17. 17. Q1 Q2 Q3 Q4 Q1 Q2 Q3 Q4 Q1 Q2 Q3 Q4 Q1 Q2 Q3 Q4 Q1 Q2 Q3 Q4 Phase 1 Project Established with Human Resources, Facilities and Systems 1 Contracting, Defining leading committee 2 Recruitment, Capacity building of Team 3 Establishing project management systems and processes Phase 2 Initiation, Rapport Building and Demand Assessment 1 Community consutlations, level demand assessments, baseline assessments, benchmark indicators 2 Preparing agriculture development plans 3 Stakeholder consultations, workshops to finalise these plans and to seek support from government Phase 3 Establishment of a Village based Agriculture 1 Identification of agriculture providers 2 Assessment of capacities and preparing capacity buidling plan 3 Series of Training programmes, exposure visits for capacity building Phase 4 Sustainable agriculture interventions 1 Demonstrations at farmers field on Organic pest management, soil and nutrient management practices 2 Full Package of Organic technology available 3 Provision of seeds 4 Provision of fertility improvement products 5 Bio-pesticides 6 Package of practice training 7 Value chain studies, market opportunity assessment 8 Value addition interventions, micro enterprises for groups 9 Market information and linkages Phase 5 Institutional Development activities 1 Building /strengthening farmers at village level 2 Capacity building of community institutions, linkages with local Government 3 Convergence with public department responsible for delivery of services 4 Business planning support Phase 6 Knowledge documentation and dissemination 1 Research studies, project model documentation 2 Campaigns, seminars, workshops at various levels, Policy briefs, best practices Phase 7 Project Monitoring, Evaluation, Learning 1 Reports - Progress Report, Process Quality Report 2 Baseline Report 3 Peer Learning Reviews 4 Annual Reviews and Reflection, Planning 5 Mid-term and Final cycle Evaluation Year 5 Milestone / Activity and InputsNº Year 1 Year 2 Year 3 Year 4 Project Gantt Chart = 5 years sub-phase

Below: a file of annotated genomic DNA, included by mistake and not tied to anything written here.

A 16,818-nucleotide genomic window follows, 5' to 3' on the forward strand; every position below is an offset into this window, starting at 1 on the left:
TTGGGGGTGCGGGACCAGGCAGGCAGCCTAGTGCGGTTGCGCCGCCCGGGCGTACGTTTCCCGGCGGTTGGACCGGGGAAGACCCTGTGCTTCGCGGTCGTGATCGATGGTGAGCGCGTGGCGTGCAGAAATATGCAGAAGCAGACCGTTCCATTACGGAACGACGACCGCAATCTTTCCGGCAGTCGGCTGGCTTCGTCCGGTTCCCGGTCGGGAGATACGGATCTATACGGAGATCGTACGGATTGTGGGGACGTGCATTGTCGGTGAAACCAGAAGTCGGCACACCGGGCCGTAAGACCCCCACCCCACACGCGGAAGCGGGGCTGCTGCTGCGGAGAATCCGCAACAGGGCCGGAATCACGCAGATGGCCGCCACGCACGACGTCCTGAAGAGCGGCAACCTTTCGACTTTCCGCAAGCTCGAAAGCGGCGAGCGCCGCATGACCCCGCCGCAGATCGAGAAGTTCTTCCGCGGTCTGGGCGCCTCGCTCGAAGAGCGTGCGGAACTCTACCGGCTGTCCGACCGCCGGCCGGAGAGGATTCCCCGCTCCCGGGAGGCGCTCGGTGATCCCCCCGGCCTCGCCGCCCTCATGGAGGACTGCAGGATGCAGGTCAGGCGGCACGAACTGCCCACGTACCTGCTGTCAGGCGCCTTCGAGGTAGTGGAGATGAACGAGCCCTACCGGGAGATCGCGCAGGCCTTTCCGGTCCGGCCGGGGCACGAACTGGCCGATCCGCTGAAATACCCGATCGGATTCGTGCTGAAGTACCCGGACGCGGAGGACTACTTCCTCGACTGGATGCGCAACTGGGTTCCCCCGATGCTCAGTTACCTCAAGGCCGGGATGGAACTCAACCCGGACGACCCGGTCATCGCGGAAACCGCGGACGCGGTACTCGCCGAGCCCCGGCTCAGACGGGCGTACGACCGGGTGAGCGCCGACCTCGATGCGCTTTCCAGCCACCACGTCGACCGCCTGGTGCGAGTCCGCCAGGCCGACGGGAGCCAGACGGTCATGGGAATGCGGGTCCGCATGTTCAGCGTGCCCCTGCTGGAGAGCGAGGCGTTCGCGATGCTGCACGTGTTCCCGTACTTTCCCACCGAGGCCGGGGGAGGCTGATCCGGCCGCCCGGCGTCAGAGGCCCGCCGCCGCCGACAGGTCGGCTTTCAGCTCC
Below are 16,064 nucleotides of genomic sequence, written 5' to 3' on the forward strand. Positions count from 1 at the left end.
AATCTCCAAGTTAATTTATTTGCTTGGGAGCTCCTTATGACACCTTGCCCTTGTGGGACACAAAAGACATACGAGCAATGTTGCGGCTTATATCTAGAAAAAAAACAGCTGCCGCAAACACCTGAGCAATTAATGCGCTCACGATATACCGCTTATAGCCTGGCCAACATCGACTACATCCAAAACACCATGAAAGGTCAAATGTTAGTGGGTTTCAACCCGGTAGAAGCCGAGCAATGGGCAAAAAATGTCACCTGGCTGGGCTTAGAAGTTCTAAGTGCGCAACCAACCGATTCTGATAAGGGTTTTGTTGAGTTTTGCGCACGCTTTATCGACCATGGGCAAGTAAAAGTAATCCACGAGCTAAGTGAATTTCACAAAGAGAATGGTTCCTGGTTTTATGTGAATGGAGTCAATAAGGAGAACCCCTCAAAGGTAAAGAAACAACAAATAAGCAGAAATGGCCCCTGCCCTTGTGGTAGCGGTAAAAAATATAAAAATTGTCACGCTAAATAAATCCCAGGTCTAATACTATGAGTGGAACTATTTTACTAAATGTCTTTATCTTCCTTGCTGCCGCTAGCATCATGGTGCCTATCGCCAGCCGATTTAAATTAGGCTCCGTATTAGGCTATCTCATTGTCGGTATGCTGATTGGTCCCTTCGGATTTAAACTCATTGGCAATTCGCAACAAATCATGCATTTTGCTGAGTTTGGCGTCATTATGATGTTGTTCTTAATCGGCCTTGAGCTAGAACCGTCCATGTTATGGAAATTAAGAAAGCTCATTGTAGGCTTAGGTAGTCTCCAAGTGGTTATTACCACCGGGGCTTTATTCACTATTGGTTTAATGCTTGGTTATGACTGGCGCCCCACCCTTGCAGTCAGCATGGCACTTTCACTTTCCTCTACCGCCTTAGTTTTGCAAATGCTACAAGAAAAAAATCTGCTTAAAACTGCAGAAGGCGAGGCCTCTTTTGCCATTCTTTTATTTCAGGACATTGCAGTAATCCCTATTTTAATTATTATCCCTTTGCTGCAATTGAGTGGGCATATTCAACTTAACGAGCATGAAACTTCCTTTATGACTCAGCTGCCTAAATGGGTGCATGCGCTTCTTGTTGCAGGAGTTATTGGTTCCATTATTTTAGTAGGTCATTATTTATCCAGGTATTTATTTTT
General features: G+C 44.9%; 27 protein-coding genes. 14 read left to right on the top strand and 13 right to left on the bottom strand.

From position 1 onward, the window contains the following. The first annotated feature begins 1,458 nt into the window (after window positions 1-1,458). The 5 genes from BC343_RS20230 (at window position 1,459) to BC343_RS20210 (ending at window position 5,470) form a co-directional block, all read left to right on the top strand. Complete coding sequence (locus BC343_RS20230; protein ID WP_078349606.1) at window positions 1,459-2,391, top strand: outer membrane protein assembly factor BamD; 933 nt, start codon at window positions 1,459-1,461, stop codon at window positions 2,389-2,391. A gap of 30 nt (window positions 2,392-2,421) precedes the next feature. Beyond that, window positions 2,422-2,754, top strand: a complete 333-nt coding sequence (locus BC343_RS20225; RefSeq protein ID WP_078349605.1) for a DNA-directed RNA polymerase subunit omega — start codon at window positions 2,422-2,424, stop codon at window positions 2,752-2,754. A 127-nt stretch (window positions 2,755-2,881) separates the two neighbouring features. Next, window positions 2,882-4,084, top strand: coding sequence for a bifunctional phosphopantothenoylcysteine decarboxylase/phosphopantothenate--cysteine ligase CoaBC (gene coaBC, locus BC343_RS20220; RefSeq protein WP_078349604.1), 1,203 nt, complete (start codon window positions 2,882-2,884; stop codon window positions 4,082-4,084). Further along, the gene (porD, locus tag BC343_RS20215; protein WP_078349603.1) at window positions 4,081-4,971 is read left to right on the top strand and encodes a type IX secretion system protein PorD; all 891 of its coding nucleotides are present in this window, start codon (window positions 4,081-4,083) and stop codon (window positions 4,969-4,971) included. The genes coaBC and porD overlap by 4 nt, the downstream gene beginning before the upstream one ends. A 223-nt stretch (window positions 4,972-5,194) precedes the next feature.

18. 18. Use aquaculture effluent for agriculture Aquaculture effluent used for agriculture, reduce cost for effluent treatment Eg. Salt tomatoes
    19. 19. Culture algae in aquaculture effluent Algae as nature fertilizer Combine with shellfish production
    20. 20.  Cooperation with Universities & scientific institutes  Fish farms self-interested  Support small fish farms & increase competition  Regulation --Increase the punishment. --Increase monitoring  Possible export. -- Local consumption ( tourism) -- Export to other European countries
    21. 21. Touristic Hotspots • Placed at the reservoirs of Guadelete river • The touristic hotspots uses products of sustainable (aqua/agri culture) • Touristic hotspots offering tours to sustainable farms Touristic hotpots Agriculture Aquaculture
    22. 22. Touristic activities • Guided tours to agriculture and aquaculture spots • Birdwatching tours • Bike rental (with tracks to agri/aquaculture spots) • Fishing trips • Canoe rental • Climbing wall at the dam • Rural bed and breakfast
    23. 23. Rural Bed and Breakfast • Self sustainable farm • Experiencing culture and lifestyle • Enjoying food and drinks from the farm • Learning about production process • Offering tours, sports and cultural activities
    24. 24. Rural bed and Breakfast • Grains – Provides for income and jobs for the local population. – Culture is preserved – Biological diversity is maintained in surrounding areas. – Cooperation between locals
    25. 25. Rural Bed and Breakfast • How to achieve this? – Education program by Universities – House to house education by students – Workshop meetings with farmers
    26. 26. Building a dry toilet • Preparation: 1 hour • Waiting: 1-2 years • Aerobic process • No water • Capture nutrients
    27. 27. Materials • Sturdy plastic milk crate • 5-gallon bucket • Toilet seat, complete with seat bolts • Felt-tip pen or china marker (optional) • Jigsaw or keyhole saw • Utility knife • 4 wood scraps or table legs • 8 plastic cable ties • Several gallons of sawdust or limestone and a bucket to store it in, and a scoop
    28. 28. Putting it together • Scavenge • Attach the toilet seat to the crate • Cut a hole in the crate • Cut the legs • Attach the legs • Operating instructions
    29. 29. Maintenance • Emptying interval of the toilet depends on the number of users • The emptying interval increases with the size of the tank • Easy excess to tank for emptying • Emptying of the collection vessel for liquid accumulated from the toilet